Too much Water – “Bathtub effect”

Customer – We put down topsoil, dug the hole and filled it with topsoil and peat moss, plus a handful of plant food. It’s in a very sunny spot in my yard. I’ve been watering it heavily each day, but there were a day or 2 when it rained and I didn’t water so maybe those days it got less than when I water it.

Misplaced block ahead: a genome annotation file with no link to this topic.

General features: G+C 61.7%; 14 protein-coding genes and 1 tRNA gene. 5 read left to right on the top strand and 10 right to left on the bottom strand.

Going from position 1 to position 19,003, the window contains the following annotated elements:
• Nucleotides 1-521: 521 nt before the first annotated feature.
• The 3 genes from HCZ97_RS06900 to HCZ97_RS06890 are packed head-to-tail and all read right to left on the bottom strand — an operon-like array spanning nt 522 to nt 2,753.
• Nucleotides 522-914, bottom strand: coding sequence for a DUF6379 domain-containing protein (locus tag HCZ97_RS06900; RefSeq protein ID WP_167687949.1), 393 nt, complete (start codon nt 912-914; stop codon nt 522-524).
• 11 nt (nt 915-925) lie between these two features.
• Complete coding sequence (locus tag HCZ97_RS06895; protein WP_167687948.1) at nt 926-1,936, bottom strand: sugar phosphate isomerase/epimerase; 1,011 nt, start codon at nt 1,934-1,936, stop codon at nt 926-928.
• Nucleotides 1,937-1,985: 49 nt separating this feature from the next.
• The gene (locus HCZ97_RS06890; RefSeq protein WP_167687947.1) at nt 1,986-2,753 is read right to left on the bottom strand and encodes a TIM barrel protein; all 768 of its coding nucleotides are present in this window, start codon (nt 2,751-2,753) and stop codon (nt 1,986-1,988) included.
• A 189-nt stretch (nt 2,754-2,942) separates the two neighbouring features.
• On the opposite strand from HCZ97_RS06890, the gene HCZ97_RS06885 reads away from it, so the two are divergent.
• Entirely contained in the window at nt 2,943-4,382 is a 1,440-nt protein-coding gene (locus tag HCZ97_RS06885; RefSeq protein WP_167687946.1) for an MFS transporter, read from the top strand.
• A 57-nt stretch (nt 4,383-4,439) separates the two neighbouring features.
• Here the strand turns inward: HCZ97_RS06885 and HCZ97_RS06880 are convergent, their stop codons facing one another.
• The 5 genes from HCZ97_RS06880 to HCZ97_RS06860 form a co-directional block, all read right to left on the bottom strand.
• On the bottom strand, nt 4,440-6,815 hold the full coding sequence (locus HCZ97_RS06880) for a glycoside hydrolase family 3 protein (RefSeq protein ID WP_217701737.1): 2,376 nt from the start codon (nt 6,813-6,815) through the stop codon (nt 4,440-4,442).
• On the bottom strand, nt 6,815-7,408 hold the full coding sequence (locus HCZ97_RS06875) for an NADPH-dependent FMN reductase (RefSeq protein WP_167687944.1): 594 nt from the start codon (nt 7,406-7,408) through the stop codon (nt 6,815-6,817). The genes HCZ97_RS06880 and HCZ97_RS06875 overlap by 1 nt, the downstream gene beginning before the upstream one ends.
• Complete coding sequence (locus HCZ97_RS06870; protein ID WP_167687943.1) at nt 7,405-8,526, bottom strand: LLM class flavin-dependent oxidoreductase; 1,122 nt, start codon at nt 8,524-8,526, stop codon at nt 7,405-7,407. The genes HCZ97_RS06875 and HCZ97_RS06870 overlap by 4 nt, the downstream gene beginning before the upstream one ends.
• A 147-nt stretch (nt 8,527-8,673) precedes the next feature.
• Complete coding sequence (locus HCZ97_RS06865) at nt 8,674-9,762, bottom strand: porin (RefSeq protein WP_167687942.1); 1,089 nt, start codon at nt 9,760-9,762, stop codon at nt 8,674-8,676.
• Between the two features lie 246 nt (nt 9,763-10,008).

Response – This is one of the most vivid depictions of the bathtub effect I have ever seen! I’m almost tempted to ask if we can use her photos in a blog post about why we say not to amend the soil when you plant. Though it seems like adding topsoil and peat moss to the hole is doing a good thing for the plant, it very often causes what’s known as “the bathtub effect.” Basically, all those fluffy new materials have very large spaces between their particles so can hold a lot of water. However, the natural soil surrounding the hole has quite small spaces between its particles. When you water, you end up applying quite a bit, because the new materials can hold so much of it. However, as gravity begins to take its toll and the water starts to drain out of the hole, it slows to a halt. The effect is like trying to fit a huge crowd through a tiny door – while it will eventually drain out, a lot of time will have to pass for it to do so. And while the water waits to drain out, it sits around the roots of the plant, suffocating them. Panicle hydrangeas are particularly sensitive to these conditions, so respond very dramatically, as you can see here. The plant has been severely set back but it can be saved. It needs to be dug up and placed in a shaded, well-ventilated spot for a brief period to let the roots dry a bit and get them some oxygen. They root ball should be covered with a piece of burlap or an old sheet or something. While you are waiting, go back to the hole and thoroughly incorporate all the material you added with your native soil, mixing until they are all indistinguishable from one another. Then it can be replanted. Water carefully – enough to settle the soil but not enough to get back to soggy conditions. I also would not recommend building such a dramatic ring around the plant, as that is exacerbating the amount of water being applied. Instead, I would recommend planting it even with the ground and then putting down mulch around the plant – that will retain the water and prevent it from running off when you water.